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Brexit Vote Triggers Increase in Racist Attacks

Police officers leave the Polish Social and Cultural Association after graffiti was painted on the side of the building calling on Poles to leave the United Kingdom, in Hammersmith, London, Britain June 27, 2016.

Britain's Prime Minister David Cameron reached out Monday to reassure Polish Prime Minister Beata Szydlo about the safety of Polish migrants in the UK following a wave of reports of verbal abuse and racist intimidation against them.

Workers at the Polish Social and Cultural Association in Hammersmith, West London, arrived at work last week to find obscene graffiti on the building's front door.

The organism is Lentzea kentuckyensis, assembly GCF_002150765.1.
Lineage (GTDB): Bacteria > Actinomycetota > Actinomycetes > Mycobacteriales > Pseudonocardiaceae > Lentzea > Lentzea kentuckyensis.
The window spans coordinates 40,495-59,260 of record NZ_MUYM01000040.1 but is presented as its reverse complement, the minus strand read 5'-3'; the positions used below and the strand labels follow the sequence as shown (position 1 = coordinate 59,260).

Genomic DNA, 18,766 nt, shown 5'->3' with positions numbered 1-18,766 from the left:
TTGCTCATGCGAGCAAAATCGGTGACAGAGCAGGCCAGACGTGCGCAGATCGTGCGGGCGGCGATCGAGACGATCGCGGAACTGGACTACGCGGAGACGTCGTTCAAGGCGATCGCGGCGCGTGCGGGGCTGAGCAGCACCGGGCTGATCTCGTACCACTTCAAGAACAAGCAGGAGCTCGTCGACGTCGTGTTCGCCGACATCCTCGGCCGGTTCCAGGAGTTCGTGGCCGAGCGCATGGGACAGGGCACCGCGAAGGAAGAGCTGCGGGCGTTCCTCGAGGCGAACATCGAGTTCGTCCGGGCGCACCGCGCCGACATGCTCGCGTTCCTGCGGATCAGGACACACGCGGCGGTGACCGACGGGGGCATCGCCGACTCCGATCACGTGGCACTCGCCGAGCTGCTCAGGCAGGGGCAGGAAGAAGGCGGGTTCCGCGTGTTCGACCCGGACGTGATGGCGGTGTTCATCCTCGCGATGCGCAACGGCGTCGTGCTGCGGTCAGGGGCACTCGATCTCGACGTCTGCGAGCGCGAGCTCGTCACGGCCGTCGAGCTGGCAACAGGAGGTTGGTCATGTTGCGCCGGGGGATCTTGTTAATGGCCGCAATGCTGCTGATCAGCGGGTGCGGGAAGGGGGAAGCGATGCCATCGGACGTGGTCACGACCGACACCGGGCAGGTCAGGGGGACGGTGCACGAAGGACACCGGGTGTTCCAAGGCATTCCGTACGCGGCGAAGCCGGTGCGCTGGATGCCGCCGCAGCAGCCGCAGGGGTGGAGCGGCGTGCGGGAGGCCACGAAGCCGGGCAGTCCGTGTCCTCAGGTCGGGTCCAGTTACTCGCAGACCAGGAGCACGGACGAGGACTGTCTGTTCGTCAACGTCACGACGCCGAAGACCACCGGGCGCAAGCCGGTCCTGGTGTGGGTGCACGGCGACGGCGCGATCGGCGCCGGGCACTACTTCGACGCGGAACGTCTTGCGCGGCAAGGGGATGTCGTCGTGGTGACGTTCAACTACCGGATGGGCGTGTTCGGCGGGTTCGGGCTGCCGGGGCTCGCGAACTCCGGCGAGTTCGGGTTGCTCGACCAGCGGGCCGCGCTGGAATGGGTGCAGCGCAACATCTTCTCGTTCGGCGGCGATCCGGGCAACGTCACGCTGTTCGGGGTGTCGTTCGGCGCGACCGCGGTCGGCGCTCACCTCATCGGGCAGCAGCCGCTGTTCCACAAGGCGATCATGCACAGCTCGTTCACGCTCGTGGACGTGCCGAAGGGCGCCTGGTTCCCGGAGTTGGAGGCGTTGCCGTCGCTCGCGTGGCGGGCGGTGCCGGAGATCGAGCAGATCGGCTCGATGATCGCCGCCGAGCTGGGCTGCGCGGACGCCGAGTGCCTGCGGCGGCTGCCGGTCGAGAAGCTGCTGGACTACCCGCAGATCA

Residents of the Polish community in Huntingdon, near Cambridge, found racist messages in their mailboxes and on doorsteps.

The Polish embassy has expressed shock and concern, and it has urged migrants who experience or witness acts of xenophobia to contact authorities. Meanwhile, London's Mayor Sadiq Khan has asked Scotland Yard to be "extra vigilant."

Islamic and other religious and ethnic groups also are reporting an alarming increase in verbal abuse since Britain last week voted to leave the European Union.

Some observers link that decision to racist and nationalist sentiment they say has been encouraged and exploited by politicians — particularly U.K. Independence Party head Nigel Farage and former London mayor Boris Johnson.

British citizens came out in force on Twitter and in other social media outlets, however, to distance themselves from racist sentiment and denounce acts of anti-migrant intimidation.